QUEENSBURY -- Double Stuf Oreos should really be called Oreos Stuffed with 1.86 Times the Filling of Regular Oreos, a Queensbury math class discovered.
Teacher Dan Anderson decided to have groups of students break apart, weigh and measure different varieties of Oreos — regular, Double Stuf and Mega to test whether the title was really truthful.
Anderson said he is a fan of Oreos and when the Mega Oreo — advertised as three times the filling — came out earlier this year, he brought all three varieties of cookies in for the class to examine during one class period in late February.
Students had to get creative in trying to measure how much filling was in the cookies, according to Anderson. They took the top part off the cookies, leaving only the frosting. Then, they used two of those tops to approximate the weight of a cookie minus the frosting. Finally, they could subtract that number from an intact cookie to calculate the rough weight of the frosting using scales borrowed from the science department. Students took an average of the weight of several cookies.
After crunching all the numbers, they found that there was 3.61 grams of frosting in the original Oreos, 6.71 in the Double Stuf and 9.69 in the Mega.
Anderson first posted news about the experiment to his Recursive Process math blog in early March and it received little attention. That changed last Friday. While on vacation, he was contacted by a reporter from The Huffington Post website, who had stumbled across the information on his blog.
Then, the story began attracting more media interest — perhaps in a replay of a similar controversy in January when a Chicago man sued Subway because its Footlong sub wasn’t 12 inches.
On Tuesday morning, high school Assistant Principal Timothy Dawkins contacted Anderson to tell him that Fox News’ Shepard Smith wanted to do a piece about the Oreos. He was interviewed via satellite by Fox from an Albany studio. CNN came calling next, followed by the Daily Mail in the United Kingdom and the New York Post.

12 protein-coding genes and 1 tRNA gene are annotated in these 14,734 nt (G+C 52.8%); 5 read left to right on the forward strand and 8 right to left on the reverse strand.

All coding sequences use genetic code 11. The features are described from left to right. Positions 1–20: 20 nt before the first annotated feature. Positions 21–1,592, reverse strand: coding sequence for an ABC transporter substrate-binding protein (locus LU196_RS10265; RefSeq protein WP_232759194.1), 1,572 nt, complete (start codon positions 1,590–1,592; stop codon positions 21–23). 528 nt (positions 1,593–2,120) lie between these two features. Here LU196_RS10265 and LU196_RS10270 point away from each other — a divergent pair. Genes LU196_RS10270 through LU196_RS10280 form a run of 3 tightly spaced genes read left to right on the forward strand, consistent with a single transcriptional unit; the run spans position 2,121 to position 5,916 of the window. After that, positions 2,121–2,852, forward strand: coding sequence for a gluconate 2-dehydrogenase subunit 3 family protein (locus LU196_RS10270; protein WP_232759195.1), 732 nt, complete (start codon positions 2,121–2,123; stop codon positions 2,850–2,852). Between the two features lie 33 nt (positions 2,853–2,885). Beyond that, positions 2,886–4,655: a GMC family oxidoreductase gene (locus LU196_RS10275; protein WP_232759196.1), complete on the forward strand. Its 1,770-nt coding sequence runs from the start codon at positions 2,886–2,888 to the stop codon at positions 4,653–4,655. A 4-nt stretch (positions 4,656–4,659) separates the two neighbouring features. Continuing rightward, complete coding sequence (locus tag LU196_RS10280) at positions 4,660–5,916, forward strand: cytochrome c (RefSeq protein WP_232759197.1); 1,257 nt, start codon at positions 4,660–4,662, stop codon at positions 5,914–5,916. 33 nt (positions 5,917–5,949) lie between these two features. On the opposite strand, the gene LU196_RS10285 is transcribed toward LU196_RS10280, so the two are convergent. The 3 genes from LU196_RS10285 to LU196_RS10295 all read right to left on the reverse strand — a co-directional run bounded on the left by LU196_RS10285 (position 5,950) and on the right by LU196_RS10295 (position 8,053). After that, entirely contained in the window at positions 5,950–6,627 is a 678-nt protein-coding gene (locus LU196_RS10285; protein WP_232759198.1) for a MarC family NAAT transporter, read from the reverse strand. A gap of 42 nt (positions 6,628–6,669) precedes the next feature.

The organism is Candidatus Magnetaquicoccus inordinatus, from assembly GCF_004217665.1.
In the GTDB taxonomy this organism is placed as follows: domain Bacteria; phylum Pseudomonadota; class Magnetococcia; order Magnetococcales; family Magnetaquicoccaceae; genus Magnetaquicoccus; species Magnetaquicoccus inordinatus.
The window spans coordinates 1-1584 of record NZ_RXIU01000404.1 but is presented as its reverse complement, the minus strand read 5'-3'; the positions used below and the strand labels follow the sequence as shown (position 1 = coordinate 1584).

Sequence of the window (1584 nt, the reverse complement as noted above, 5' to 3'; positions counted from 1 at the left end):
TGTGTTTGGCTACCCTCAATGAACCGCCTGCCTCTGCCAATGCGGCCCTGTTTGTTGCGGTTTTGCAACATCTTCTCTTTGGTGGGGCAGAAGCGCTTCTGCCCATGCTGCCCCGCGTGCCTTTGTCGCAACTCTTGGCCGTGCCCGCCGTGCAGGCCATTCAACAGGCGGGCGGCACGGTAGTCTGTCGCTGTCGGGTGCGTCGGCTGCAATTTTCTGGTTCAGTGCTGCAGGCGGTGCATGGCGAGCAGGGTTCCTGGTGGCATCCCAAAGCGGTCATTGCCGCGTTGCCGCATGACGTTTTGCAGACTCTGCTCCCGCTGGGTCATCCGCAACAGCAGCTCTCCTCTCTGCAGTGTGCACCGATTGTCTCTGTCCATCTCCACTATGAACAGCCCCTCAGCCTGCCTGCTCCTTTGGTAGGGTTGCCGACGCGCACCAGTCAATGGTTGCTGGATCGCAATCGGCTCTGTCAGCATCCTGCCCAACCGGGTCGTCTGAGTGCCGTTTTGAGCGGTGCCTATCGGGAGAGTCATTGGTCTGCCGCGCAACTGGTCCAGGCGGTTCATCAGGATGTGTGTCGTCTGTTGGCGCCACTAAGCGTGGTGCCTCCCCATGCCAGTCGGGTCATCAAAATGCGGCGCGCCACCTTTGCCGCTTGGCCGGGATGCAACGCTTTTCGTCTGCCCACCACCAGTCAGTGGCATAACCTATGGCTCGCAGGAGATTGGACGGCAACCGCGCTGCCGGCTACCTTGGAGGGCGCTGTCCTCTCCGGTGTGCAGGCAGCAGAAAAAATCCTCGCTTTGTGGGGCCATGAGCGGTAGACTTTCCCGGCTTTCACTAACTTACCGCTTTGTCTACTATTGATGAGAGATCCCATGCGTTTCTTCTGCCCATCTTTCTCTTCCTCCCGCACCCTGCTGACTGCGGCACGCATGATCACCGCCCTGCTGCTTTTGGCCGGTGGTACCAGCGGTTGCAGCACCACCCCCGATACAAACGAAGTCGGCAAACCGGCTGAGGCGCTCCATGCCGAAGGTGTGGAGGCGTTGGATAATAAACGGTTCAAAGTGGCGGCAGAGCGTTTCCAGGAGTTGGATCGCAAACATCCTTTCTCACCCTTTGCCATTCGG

“It’s been crazy. It’s been really bizarre,” he said.
He is proud of the fact that the students did all the calculations, which he has since verified by doing the experiment himself. There are about 15 to 20 students in each class, which covers applied math in the first half of the year and consumer math the second half of the year.
“It’s mostly a class for students who have struggled. Most are going into the workforce or community college,” he said.
Anderson does project-based learning, which features open-ended questions and hands-on activities that use the latest technology. Other units in the class have been studying the finances of a major purchase such as a car or a house and contrasting the online auction sites eBay and QuiBids.
Anderson, who has been with the Queensbury Union Free School District for seven years, said he likes working with high school students because they get excited about learning if they are exposed to new ways of teaching.
“I really enjoy being able to see their growth,” he said.
Queensbury school officials are reacting to the national exposure.
“I was pretty surprised when I first heard about it, but it doesn’t surprise me that Dan did this because he’s an innovative teacher and he does these kinds of things,” said Superintendent Douglas Huntley.
He added that Anderson, who is also the high school math department chairman, tries to make math as hands-on and relevant as possible for students.
“He’s a well-received teacher,” Huntley said. “Students like him.”
The Oreos investigation will continue this school year. Anderson said the Double Stuf Oreos seem to have less dense filling, which may have affected the calculations. A science teacher is going to measure the density of the filling.
Anderson said the so-called “controversy” of the Double Stuf Oreos not having twice as much cream filling doesn’t bother him.
“I still like Oreos,” he said.
Anderson’s colleagues teased him about all the media attention during a staff meeting Wednesday. “They gave me a plate of Oreos when I walked in,” he said.